RESULTS: Women exceeded weekly limits more frequently (15% of weeks [14 to 17%]) than men (12% [10 to 14%]). Women and men exceeded daily drinking limits similarly often (25 and 27%, respectively). In a generalized estimating equations analysis across all 18 biweekly assessments, adjusted for covariates and a linear trend over time, women were more likely to exceed weekly guidelines compared to men. Sex differences in exceeding daily limits were not significant. Over time, rates of exceeding limits declined for daily limits but only for men for weekly limits.
CONCLUSIONS: Female college students are more likely to exceed weekly alcohol intake limits than men. Furthermore, trends over time suggest that college students may be maturing out of heavy episodic drinking, but women may not mature out of harmful levels of weekly drinking. The observed disparity in risk for long-term health consequences may represent a missed opportunity for education and intervention.
OBJECTIVES: There is concern that treatment of serious mental illness in the United States declines precipitously following legal emancipation at age 18 years and transition from specialty youth clinical settings. We examined age transition effects on treatment utilization in a sample of youth with bipolar disorder.
METHODS: Youth with bipolar disorder (N=413) 7-18 years of age were assessed approximately twice per year (mean interval 8.2 months) for at least 4 years. Annual use of any individual, group, and family therapy, psychopharmacology visits, and hospitalization at each year of age, and monthly use from ages 17 through 19 years, were examined. The effect of age transition to 18 years on monthly visit probability was tested in the subsample with observed transitions (n=204). Putative sociodemographic moderators and the influence of clinical course were assessed.
RESULTS: Visit probabilities for the most common modalities-psychopharmacology, individual psychotherapy, and home-based care- generally fell from childhood to young adulthood. For example, the annual probability of at least one psychopharmacology visit was 97% at age 8, 75% at age 17, 60% at age 19, and 46% by age 22. Treatment probabilities fell in transitionage youth from age 17 through 19, but a specific transition effect at age 18 was not found. Declines did not vary based on sociodemographic characteristics and were not explained by changing severity of the bipolar illness or functioning.
CONCLUSIONS: Mental health treatment declined with age in this sample of youth with bipolar disorder, but reductions were not concentrated during or after the transition to age 18 years. Declines were unrelated to symptom severity or impairment.
Background: The transtheoretical model is an influential theoretical model in health psychology, particularly in its application to smoking cessation research. Decisional Balance (DB) and Temptations are key constructs within this framework. Purpose: This study examines the psychometric properties of the DB and Temptations scales for smoking in a predominantly African-American sample of urban adolescent girls. Methods We used confirmatory factor analysis to compare the fit of previously published factor structures in smokers (n = 233) and nonsmokers (n=598). External validity was tested by examining stages of change differences in the retained subscales. Results: Results supported the internal and external validity of the DB scale for smokers and nonsmokers. Notably, previously published three-factor (Social Pros, Coping Pros, Cons) and four-factor (Cons split into “Aesthetic Cons” and “Health Cons”) models fit equally well, with Cons subscales correlating highly. For Temptations, a previously published three-factor (Negative Affect, Social, Weight Control) hierarchical model fit well in nonsmokers. In smokers, previously published subscales were reliably measured, but their structural relationship remained unclear. Stage difference tests showed medium to large effect sizes of DB and Temptation subscales in smokers and nonsmokers. Conclusions: The use of DB was validated for both smokers and nonsmokers in this sample of primarily African- American adolescent females, where Cons can be combined or separated into “Aesthetic Cons” and “Health Cons” based on practical utility and preference. For Temptations, more research is needed but large stage differences in Temptations subscales underscore the importance of this concept in smoking acquisition and cessation. (PsycINFO Database Record (c) 2012 APA, all rights reserved)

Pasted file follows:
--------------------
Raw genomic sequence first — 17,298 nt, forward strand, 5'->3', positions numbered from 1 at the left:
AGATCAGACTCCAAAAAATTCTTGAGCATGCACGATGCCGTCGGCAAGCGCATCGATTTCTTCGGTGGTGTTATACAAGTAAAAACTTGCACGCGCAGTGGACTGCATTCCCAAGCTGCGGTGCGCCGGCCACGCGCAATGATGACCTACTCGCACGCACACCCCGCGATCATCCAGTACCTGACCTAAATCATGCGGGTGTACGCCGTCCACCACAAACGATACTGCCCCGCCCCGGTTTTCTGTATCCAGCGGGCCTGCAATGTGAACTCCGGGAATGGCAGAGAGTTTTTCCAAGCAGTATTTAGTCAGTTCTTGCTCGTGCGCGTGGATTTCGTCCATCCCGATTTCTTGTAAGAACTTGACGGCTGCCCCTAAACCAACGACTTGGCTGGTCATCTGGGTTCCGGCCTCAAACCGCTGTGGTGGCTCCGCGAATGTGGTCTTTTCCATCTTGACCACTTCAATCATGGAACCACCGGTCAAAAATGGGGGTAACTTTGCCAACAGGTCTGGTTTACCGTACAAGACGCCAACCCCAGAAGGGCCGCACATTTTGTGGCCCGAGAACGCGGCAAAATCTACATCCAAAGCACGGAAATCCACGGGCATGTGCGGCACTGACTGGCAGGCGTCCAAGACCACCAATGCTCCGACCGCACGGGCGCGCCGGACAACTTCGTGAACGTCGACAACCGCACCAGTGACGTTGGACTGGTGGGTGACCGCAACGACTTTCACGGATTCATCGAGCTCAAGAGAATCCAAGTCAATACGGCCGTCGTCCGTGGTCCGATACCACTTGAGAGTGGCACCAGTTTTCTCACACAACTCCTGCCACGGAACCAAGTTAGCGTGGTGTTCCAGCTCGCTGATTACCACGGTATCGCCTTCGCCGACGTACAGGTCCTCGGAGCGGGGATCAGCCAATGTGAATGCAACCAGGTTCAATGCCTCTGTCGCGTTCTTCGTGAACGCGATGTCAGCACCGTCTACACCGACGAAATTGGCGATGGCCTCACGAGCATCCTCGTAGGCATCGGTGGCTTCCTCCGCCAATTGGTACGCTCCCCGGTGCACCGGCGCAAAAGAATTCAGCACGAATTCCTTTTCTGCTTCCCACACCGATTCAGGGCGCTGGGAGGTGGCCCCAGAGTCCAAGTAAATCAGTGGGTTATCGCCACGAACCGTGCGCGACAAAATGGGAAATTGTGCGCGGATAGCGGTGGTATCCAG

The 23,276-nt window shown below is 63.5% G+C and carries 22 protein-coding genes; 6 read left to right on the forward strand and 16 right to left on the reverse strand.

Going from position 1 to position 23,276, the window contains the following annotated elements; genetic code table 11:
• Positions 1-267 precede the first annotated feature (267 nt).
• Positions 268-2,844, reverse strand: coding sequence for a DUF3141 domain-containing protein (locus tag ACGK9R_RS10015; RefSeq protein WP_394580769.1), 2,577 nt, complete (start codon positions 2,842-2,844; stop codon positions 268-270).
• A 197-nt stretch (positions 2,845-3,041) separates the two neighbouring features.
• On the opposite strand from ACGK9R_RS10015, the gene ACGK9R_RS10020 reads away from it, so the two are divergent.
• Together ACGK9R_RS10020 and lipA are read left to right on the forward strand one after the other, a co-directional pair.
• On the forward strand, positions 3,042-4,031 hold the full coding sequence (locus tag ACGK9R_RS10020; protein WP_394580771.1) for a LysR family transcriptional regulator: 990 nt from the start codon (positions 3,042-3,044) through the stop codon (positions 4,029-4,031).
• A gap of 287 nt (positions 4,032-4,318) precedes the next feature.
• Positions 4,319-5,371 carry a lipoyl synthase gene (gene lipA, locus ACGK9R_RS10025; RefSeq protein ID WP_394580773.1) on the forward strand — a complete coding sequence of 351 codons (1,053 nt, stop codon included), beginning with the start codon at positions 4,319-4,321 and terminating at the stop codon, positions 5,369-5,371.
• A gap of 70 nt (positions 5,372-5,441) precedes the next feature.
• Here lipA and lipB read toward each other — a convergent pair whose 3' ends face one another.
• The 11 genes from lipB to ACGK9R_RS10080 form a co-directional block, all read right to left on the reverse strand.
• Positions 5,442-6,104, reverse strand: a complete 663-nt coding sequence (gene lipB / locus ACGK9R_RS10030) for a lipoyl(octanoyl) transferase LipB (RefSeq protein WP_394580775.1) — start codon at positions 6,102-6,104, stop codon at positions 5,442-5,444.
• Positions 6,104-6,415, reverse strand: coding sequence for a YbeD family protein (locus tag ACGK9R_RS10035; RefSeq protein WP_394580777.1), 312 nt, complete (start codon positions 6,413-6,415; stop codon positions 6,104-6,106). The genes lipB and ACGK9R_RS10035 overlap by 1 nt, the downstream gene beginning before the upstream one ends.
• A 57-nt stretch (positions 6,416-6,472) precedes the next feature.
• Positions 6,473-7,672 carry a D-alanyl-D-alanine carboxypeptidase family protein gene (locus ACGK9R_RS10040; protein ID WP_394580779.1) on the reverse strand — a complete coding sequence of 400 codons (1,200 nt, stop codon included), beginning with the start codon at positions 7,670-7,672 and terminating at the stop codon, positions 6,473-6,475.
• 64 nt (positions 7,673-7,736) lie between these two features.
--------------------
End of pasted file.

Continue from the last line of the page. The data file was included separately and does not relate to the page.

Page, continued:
Objective: Varenicline was approved by the FDA in 2006. In 2009, based largely on case reports, the FDA issued a warning of possible adverse neuropsychiatric effects including depression and suicidal thoughts and behavior for varenicline and bupropion. Prospective trials of varenicline have not reported increased incidence of psychiatric adverse events other than sleep disturbance, but smokers with major mental illness have been excluded from large prospective trials of varenicline to date. We sought to evaluate the effect of a standard open-label 12-week varenicline trial on prospectively assessed safety and smoking outcomes in adults with stable, treated schizophrenia spectrum disorder and nicotine dependence. Methods: One-hundred twelve stable outpatients who smoked 10 or more cigarettes/day participated in a 12-week open-label smoking cessation trial of varenicline and weekly group cognitive behavioral therapy. Participants took varenicline for 4 weeks before attempting cessation. Trained raters collected safety and smoking outcome data weekly. Results: Participants demonstrated improved psychotic symptoms, depressive symptoms, and nicotine withdrawal symptoms from baseline to week 12 or early termination. At the end of 12 weeks’ open-label treatment, the 14- and 28-day continuous abstinence rates were 47.3% and 34%, respectively. Expired carbon monoxide declined significantly during treatment in those who did not achieve abstinence. Conclusions: This prospective study suggests that varenicline may be well tolerated and effective for smoking cessation in combination with group cognitive behavioral therapy in stable outpatients with schizophrenia, a group with high rates of smoking and smoking-attributable morbidity and mortality. This clinical trial is registered at www.clinicaltrials.gov as trial #NCT00621777. (PsycINFO Database Record (c) 2013 APA, all rights reserved)